Air of Authority - A History of RAF Organisation
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Colin Peter b: 20 Dec 1898 r: 15 Mar 1954 d: 19 Oct 1965
CB 14 Jun 1945, CBE 24 Sep 1941, DFC 21 Sep 1918, Bar 3 Dec 1918, C de G (P) 8 Nov 1918,
For a list of foreign decoration abbreviations, click here
(RNAS): - (T) PFO: 28 Jan 1917, Flt Sub-Lt: 13 Jun 1917.
(RAF): - Lt: 1 Apr 1918, Act Capt: xx xxx 1918, Fg Off: 4 Aug 1919, Flt Lt: 1 Jan 1925, Sqn Ldr: 1 Oct 1934, Wg Cdr: 1 Jan 1938, Act Gp Capt: 1 Mar 1940?, (T) Gp Capt: 1 Sep 1940, Act A/Cdre: 19 Aug 1942, Gp Capt (WS): 19 Feb 1943, Gp Capt: 1 Dec 1943, A/Cdre: 1 Jul 1947, Act AVM: 7 Apr 1950, AVM: 1 Jan 1952.
xx xxx 1917: U/T Pilot, RNAS
17 Jun 1917: Pilot, Seaplane Defence Sqn.
15 Jan 1918: Pilot, No 13 Sqn RNAS.
1 Apr 1918: Pilot, No 213 Sqn.
xx xxx 1918: Flight Commander, No 213 Sqn.
25 Nov 1919: Pilot, HMS Argus.
31 May 1920: Instructor, School of Naval Co-operation and Aerial Navigation
5 Jan 1921: Pilot, No 205 Sqn.
1 Oct 1921: Pilot, No 3 Sqn.
1 Apr 1923: Pilot, No 420 Flt.
1 Sep 1923: Attended Signals Course, Electrical and Wireless School
15 Sep 1924: Staff Officer, Signals Branch.
19 Sep 1927: Attended RAF Staff College.
xx xxx xxxx: Supernumerary?
16 Mar 1929: Flight Commander, No 84 Sqn
xx xxx xxxx: Supernumerary?
1 Feb 1931: Signals Officer, No 13 Sqn.
12 Dec 1932: Staff Officer, Signals Branch.
1 Dec 1934: Signals Officer, No 22 Group.
21 Sep 1935: Officer Commanding, No 26 Sqn.
xx xxx 1937: ?, RAF Station, Catterick
11 Apr 1938: Supernumerary (non-effective, sick), RAF Depot.
4 Jul 1938: Assistant Director?, Directorate of Staff Duties
1 Mar 1940 SASO, No 60 Group.
24 Apr 1940: Tranferred to Technical Branch
9 Aug 1941: Staff Officer?, Air Ministry
19 Aug 1942: Director of Radar, Air Ministry
xx xxx 1945: Director of Operational Requirements (II)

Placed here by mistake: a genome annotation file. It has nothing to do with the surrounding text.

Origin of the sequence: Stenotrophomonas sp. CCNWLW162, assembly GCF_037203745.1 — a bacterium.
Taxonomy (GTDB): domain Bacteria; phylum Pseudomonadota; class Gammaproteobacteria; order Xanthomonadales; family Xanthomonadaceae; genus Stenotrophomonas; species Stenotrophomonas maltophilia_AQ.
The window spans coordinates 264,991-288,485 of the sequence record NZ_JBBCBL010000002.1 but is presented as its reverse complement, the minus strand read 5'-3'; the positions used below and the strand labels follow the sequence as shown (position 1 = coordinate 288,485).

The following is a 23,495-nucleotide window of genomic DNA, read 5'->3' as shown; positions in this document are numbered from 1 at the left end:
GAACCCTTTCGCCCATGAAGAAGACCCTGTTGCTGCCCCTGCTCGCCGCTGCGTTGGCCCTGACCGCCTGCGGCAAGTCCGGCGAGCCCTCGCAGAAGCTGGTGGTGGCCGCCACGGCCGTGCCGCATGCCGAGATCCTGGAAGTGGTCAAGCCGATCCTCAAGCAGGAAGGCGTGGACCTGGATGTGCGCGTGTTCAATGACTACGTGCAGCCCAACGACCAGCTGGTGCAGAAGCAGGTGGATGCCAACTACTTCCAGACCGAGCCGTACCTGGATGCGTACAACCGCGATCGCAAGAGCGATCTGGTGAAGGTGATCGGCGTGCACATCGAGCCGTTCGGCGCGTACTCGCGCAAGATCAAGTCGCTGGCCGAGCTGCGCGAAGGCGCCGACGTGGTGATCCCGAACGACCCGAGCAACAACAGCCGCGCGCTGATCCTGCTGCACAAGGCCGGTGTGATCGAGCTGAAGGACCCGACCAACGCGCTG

xx xxx 1946: Director of Operational Requirements (E)
xx xxx 1949: Chief Signals Officer, Middle East Air Force
7 Apr 1950: Assistant Controller of Supplies (Air), Ministry of Supply
xx xxx 1953: Air Ministry for special duty
An able and aggressive pilot, his final tally at the end of World War One was 14 consisting of seven destroyed and a further two shared, four out of control and another shared. On 6 Sep 1922, he was injured whilst making a forced landing in the Moray Firth in DH9A, H3530 of No 3 Sqn following an engine failure. He was awarded the CBE for distinguished service between 1 October 1940 and 31 March 1941. Retired on account of medical unfitness for air force service.
Citation for the award of the Distinguished Flying Cross
Lieut. Colin Peter Brown (Sea Patrol).
Was engaged in a bombing raid on an enemy seaplane base by night, and dropped his bombs from a height of 500 feet, causing considerable destruction. Shortly afterwards he bombed an enemy aerodrome in daylight, also from a. height of 500 feet, and then descended to 300 feet and destroyed an enemy machine. On arriving at his aerodrome fifty-nine bullet-holes were found in his machine. He has since then destroyed two enemy aeroplanes. Lieutenant Brown has been engaged in several other aerial fights, and has proved himself a gallant and resourceful flight leader.
(London Gazette 21 September 1918)
Citation for the award of the Bar to the Distinguished Flying Cross
Lieut. (A./Capt.) Colin Peter Brown, D.F.C. (Sea Patrol FLANDERS.)
A fine fighting pilot and brilliant leader who has destroyed thirteen enemy aircraft. On 4th October he led his formation of fifteen scouts to attack a superior number of the enemy. Nine of the latter were destroyed, Captain Brown, single-handed, accounting for three.
(D.F.C. gazetted 21st September, 1918.)
(London Gazette 3 December 1918)
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